Today’s data release showed y-o-y growth in the Index of Industrial Production: this was at +2.7% in November when compared with the previous value of 11.3%. Some analysts have conjectured that this was driven by seasonal fluctuations including the placement of Diwali, holidays related to Diwali and the reduced number of working days in November. In the jargon of seasonal adjustment, Diwali is termed a `moving holiday’: it’s a holiday which shows up in different months in different years.
Our work on seasonal adjustment includes treatment of the overall IIP and some of its components while controlling for the Diwali effect. Even after this adjustment, the seasonally adjusted annualised growth rate for the month is negative (-1.97%) while the average growth over three months including the current month is 0.18%.
IIP consumer goods fared particularly badly (a value of -6.48% for the 3-month average of the annualised point-on-point change of the seasonally adjusted level). Another weak performer was IIP manufacturing (0.017%). However, IIP capital goods shows an encouraging picture with a 3-month average of seasonally adjusted annualised rate of 41.10%.
The year-on-year change is the sum of 12 shocks. Ordinarily it has a lot of inertia. It is, indeed, surprising that the y-o-y change flipped from +11.3% to +2.7% for two consecutive months. There may well be major difficulties in the statistical system which are leading to this. We can be pretty confident that the odd behaviour is not caused by seasonal effects.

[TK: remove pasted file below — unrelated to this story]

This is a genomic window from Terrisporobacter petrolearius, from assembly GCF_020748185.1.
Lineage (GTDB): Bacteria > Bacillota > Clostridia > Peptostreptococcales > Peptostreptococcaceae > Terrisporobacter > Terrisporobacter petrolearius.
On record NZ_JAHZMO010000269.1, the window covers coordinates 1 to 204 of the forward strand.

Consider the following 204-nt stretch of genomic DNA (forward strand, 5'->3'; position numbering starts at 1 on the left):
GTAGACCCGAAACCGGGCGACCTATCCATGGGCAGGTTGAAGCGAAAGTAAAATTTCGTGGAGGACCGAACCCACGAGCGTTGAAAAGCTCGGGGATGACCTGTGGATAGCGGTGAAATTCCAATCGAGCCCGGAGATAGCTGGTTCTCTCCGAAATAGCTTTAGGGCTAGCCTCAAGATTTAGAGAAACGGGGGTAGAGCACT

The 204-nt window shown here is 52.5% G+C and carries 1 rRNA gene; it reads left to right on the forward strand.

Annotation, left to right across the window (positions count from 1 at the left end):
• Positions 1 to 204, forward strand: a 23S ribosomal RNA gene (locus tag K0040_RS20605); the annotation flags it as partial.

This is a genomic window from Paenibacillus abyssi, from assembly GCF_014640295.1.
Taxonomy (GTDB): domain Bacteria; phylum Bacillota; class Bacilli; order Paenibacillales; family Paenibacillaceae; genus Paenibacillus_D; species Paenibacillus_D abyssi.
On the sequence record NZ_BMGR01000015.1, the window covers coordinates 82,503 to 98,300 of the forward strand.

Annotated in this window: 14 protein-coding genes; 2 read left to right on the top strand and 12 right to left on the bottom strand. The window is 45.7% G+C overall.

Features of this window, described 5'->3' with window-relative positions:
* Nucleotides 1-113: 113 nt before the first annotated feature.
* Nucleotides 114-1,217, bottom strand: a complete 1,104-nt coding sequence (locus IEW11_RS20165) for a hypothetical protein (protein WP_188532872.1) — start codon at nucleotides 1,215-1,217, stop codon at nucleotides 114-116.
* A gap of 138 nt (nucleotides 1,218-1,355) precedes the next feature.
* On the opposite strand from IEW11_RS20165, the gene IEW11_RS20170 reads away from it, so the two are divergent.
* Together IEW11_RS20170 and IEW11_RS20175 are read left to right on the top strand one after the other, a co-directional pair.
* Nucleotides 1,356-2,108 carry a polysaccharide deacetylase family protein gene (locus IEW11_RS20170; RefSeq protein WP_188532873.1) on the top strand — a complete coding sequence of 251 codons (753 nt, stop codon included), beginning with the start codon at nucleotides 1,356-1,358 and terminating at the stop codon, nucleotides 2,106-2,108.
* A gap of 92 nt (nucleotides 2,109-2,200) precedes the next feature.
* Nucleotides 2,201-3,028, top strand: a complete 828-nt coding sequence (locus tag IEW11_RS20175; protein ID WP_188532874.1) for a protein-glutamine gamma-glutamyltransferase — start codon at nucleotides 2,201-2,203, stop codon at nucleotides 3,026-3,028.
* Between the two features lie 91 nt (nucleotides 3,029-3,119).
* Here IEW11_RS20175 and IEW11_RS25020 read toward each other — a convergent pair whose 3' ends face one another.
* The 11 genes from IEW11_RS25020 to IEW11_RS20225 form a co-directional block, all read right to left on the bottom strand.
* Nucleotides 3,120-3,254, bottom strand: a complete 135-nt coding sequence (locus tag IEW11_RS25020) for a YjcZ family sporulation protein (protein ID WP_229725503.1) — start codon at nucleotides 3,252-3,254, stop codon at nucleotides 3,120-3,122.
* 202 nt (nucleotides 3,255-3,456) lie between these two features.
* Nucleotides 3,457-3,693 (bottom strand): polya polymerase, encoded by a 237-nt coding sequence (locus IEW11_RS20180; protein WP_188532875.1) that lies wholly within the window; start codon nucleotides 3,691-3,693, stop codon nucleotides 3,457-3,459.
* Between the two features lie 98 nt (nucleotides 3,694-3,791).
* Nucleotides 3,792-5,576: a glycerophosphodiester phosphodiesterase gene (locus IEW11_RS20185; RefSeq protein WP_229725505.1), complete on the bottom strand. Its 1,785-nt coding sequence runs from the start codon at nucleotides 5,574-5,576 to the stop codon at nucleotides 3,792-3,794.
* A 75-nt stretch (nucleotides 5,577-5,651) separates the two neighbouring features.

I think Jim already has some comments on this, but note the latest from Brookings: Migration Declines Further: Stalling Brain Gains and Ambitions
In particular check out their Table 2.II. Looks to me that if you skip New Orleans and their particular circumstances (euphemism for flood, disaster or calamity, pick your semantics)… Pittsburgh has the biggest magnitude of swing in that table in terms of shifting from migration loss to migration gain among folks with college degrees.
Bafflegab I tell you… Bafflegab.
At 8:30 AM EST, the U.S. government will release its weekly Jobless Claims report. The consensus is that there were 405,000 new jobless claims last week, which would would be 4,000 less than the number released last week.
Also at 8:30 AM EST, the International Trade report for November will be released. The consensus is a deficit of $41 billion, which would be $2.3 billion less than October.
Also at 8:30 AM EDT, the Producer Price Index for December will be released. The consensus is that the index increased 0.9% over last month, and increased 0.2% when food and energy are excluded.
At 10:30 AM EST, the weekly Energy Information Administration Natural Gas Report will be released, giving an update on natural gas inventories in the United States.
At 1:00 PM EST, Federal Reserve Chairman Ben Bernanke will participate on a panel discussing small business lending.
At 4:30 PM EST, the Federal Reserve will release its Money Supply report, showing the amount of liquidity available in the U.S. economy.
Also at 4:30 PM EST, the Federal Reserve will release its Balance Sheet report, showing the amount of liquidity the Fed has injected into the economy by adding or removing reserves.
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